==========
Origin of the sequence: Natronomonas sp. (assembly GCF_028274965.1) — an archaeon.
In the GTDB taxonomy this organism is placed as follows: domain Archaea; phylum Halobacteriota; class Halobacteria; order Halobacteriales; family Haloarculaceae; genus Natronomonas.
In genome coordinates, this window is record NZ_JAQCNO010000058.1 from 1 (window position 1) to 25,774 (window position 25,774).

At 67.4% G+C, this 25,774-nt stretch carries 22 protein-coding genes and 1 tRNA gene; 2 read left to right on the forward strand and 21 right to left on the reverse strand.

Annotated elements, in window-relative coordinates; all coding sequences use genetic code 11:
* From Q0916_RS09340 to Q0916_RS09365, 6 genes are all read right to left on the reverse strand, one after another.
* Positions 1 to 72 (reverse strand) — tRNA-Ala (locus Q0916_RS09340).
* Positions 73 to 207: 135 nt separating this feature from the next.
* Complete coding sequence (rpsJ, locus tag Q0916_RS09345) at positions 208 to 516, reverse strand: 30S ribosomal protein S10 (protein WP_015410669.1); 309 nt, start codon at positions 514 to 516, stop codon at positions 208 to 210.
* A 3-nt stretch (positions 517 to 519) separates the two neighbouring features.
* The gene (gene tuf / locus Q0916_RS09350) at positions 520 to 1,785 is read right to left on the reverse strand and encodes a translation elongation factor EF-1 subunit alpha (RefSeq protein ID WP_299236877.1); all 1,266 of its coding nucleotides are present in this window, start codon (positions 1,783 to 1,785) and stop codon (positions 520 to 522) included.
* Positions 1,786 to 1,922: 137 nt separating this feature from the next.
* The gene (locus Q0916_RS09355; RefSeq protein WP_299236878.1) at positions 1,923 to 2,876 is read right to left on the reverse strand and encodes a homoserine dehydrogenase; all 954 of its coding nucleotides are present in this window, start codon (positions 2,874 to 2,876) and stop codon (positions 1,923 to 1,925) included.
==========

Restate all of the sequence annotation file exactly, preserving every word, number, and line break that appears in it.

Origin of the sequence: Natronomonas sp. (assembly GCF_028274965.1) — an archaeon.
In the GTDB taxonomy this organism is placed as follows: domain Archaea; phylum Halobacteriota; class Halobacteria; order Halobacteriales; family Haloarculaceae; genus Natronomonas.
In genome coordinates, this window is record NZ_JAQCNO010000058.1 from 1 (window position 1) to 25,774 (window position 25,774).

At 67.4% G+C, this 25,774-nt stretch carries 22 protein-coding genes and 1 tRNA gene; 2 read left to right on the forward strand and 21 right to left on the reverse strand.

Annotated elements, in window-relative coordinates; all coding sequences use genetic code 11:
* From Q0916_RS09340 to Q0916_RS09365, 6 genes are all read right to left on the reverse strand, one after another.
* Positions 1 to 72 (reverse strand) — tRNA-Ala (locus Q0916_RS09340).
* Positions 73 to 207: 135 nt separating this feature from the next.
* Complete coding sequence (rpsJ, locus tag Q0916_RS09345) at positions 208 to 516, reverse strand: 30S ribosomal protein S10 (protein WP_015410669.1); 309 nt, start codon at positions 514 to 516, stop codon at positions 208 to 210.
* A 3-nt stretch (positions 517 to 519) separates the two neighbouring features.
* The gene (gene tuf / locus Q0916_RS09350) at positions 520 to 1,785 is read right to left on the reverse strand and encodes a translation elongation factor EF-1 subunit alpha (RefSeq protein ID WP_299236877.1); all 1,266 of its coding nucleotides are present in this window, start codon (positions 1,783 to 1,785) and stop codon (positions 520 to 522) included.
* Positions 1,786 to 1,922: 137 nt separating this feature from the next.
* The gene (locus Q0916_RS09355; RefSeq protein WP_299236878.1) at positions 1,923 to 2,876 is read right to left on the reverse strand and encodes a homoserine dehydrogenase; all 954 of its coding nucleotides are present in this window, start codon (positions 2,874 to 2,876) and stop codon (positions 1,923 to 1,925) included.